Disc Herniation

Disc herniation occurs when the sponge-like discs between the vertebrae in the spine become damaged or ruptured, causing the inner gel-like material to leak out.

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Disc Herniation
Disc Herniation
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Your Guide to Understanding Disc Herniation

What is Disc Herniation?

Disc herniation, also known as a herniated disc or slipped disc, refers to a condition where the soft, jelly-like material inside the discs between the vertebrae in the spine protrudes or leaks out through a tear or rupture in the outer layer of the disc. These discs act as shock absorbers and provide cushioning for the spine. When a disc herniates, it can cause various symptoms and discomfort.

The most common cause of disc herniation is age-related degeneration of the discs. As we age, the discs lose their water content, making them less flexible and more prone to injury. However, disc herniation can also occur due to trauma, such as lifting heavy objects with improper technique or experiencing a sudden impact to the spine.

How can Chiropractic help treat Disc Herniation?

Chiropractic services play a significant role in alleviating the symptoms of disc herniation. Chiropractors use a holistic approach to address the underlying causes and provide relief. Through gentle spinal adjustments, chiropractors help realign the spine and reduce pressure on the affected disc, which can alleviate pain, numbness, and tingling.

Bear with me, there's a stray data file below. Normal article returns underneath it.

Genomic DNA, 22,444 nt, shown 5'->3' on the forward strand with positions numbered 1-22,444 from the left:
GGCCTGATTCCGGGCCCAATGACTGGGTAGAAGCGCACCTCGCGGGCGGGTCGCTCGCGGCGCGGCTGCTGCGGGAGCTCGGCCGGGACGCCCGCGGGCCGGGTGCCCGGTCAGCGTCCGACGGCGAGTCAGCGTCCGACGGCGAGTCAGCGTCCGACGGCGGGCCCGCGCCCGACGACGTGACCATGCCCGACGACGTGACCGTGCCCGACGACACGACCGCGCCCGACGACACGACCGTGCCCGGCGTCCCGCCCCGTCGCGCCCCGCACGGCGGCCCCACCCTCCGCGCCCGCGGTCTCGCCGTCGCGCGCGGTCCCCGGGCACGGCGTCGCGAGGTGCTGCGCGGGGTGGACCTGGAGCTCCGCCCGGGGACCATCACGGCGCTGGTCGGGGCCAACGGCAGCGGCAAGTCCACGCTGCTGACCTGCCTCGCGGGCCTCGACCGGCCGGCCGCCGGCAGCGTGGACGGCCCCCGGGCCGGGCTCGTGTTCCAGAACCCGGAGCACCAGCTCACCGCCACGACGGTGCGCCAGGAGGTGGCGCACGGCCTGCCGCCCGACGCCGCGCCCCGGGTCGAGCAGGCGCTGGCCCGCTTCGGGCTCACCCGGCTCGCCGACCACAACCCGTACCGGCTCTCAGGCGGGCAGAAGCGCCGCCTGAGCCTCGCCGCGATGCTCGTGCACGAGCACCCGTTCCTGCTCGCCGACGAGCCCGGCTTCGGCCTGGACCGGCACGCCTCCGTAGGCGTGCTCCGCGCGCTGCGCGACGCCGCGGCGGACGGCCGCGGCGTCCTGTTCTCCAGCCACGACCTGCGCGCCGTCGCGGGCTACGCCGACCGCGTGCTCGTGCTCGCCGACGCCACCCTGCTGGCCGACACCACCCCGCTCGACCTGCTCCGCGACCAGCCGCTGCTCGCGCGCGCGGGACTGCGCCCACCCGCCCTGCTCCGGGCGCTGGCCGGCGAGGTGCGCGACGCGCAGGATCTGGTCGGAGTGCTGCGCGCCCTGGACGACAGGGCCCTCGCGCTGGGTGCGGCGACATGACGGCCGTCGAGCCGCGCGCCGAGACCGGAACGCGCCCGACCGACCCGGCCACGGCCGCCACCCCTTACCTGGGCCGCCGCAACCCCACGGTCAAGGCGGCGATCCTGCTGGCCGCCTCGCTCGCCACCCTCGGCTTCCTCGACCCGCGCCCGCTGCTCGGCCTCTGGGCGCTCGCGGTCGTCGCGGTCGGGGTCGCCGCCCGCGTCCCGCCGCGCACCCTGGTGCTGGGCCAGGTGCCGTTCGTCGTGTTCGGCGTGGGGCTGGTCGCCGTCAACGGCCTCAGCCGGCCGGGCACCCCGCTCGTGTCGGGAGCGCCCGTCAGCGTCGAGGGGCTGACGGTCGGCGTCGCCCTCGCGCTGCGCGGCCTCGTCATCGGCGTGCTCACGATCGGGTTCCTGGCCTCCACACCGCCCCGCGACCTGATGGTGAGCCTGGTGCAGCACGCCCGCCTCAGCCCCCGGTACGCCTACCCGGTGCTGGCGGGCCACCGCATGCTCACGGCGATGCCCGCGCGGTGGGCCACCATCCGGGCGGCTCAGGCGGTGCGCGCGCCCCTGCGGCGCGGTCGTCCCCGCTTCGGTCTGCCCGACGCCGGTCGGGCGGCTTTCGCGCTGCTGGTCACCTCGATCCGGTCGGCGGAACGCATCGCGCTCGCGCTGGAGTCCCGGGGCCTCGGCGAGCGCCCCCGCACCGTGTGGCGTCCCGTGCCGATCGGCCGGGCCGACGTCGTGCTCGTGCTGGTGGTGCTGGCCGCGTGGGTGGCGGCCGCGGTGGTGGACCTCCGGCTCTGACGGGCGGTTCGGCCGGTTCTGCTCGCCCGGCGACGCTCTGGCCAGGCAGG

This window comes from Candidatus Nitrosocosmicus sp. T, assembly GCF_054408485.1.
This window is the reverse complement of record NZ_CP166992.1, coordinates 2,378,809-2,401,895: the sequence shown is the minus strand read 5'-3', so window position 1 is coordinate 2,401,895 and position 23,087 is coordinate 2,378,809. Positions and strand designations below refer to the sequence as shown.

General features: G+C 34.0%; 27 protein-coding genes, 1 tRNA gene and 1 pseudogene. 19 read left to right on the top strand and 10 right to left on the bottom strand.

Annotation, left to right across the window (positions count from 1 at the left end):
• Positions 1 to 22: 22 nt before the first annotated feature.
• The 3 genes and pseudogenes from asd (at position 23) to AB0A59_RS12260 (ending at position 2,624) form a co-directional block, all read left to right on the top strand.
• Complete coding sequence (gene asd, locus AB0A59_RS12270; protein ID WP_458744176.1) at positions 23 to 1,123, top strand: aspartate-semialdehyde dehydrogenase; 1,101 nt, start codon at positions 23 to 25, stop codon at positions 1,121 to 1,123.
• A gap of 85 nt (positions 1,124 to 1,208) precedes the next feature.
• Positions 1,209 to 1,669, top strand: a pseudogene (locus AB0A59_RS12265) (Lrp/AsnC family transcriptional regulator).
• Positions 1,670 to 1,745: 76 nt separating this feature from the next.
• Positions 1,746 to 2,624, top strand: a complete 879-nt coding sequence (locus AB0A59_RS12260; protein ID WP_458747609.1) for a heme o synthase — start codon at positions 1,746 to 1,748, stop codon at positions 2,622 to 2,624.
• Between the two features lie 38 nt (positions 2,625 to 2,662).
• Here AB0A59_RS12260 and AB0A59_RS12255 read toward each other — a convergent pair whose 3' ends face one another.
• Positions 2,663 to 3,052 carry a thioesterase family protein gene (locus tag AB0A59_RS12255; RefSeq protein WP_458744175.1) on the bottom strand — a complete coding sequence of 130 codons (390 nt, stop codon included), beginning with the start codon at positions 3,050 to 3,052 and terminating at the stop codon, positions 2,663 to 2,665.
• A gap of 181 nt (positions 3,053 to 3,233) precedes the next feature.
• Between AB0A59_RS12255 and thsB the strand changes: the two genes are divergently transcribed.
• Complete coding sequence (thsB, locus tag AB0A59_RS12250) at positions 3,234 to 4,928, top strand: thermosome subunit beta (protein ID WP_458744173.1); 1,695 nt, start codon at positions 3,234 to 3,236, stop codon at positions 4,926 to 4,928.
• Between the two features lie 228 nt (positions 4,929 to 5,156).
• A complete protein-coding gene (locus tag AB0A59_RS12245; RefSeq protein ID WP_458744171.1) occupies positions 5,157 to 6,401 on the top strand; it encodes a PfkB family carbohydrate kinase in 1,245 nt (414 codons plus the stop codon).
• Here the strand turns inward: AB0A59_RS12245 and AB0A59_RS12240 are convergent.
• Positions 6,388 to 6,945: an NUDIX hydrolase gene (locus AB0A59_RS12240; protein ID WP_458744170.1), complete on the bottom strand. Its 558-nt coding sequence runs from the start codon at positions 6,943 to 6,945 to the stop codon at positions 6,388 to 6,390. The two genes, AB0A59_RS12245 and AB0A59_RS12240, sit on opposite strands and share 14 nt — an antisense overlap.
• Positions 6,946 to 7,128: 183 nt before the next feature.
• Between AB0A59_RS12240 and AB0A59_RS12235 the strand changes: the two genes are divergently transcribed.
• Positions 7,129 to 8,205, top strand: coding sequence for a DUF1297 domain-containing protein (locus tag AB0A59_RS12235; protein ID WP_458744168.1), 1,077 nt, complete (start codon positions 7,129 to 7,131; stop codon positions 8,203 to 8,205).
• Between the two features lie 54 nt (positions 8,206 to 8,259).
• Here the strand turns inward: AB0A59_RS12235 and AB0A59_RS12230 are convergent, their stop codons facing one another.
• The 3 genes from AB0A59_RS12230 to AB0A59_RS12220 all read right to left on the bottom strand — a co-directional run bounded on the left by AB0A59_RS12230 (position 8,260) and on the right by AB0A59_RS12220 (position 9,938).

Additionally, chiropractors may utilize other techniques such as spinal decompression therapy or traction to create space between the vertebrae and promote healing of the herniated disc. They may also incorporate rehabilitative exercises and stretches to strengthen the surrounding muscles and improve overall spinal stability. By addressing the root cause and providing non-invasive treatments, chiropractic services can be an effective option for individuals with disc herniation.

What causes Disc Herniation?

Disc herniation is usually caused by a combination of factors, with age-related wear and tear being the most common cause. As we get older, the discs in our spine gradually lose water content and become less flexible. This makes them more prone to injury and can lead to disc herniation.

In addition to natural aging, certain activities or behaviors can increase the risk of disc herniation. Lifting heavy objects with improper technique, especially when combined with twisting or bending motions, can put excessive strain on the discs and potentially cause them to herniate.

Sudden traumatic events, such as a fall or an accident, can also result in disc herniation. The impact from these incidents can cause the disc material to rupture or protrude, leading to compression of the nearby nerves.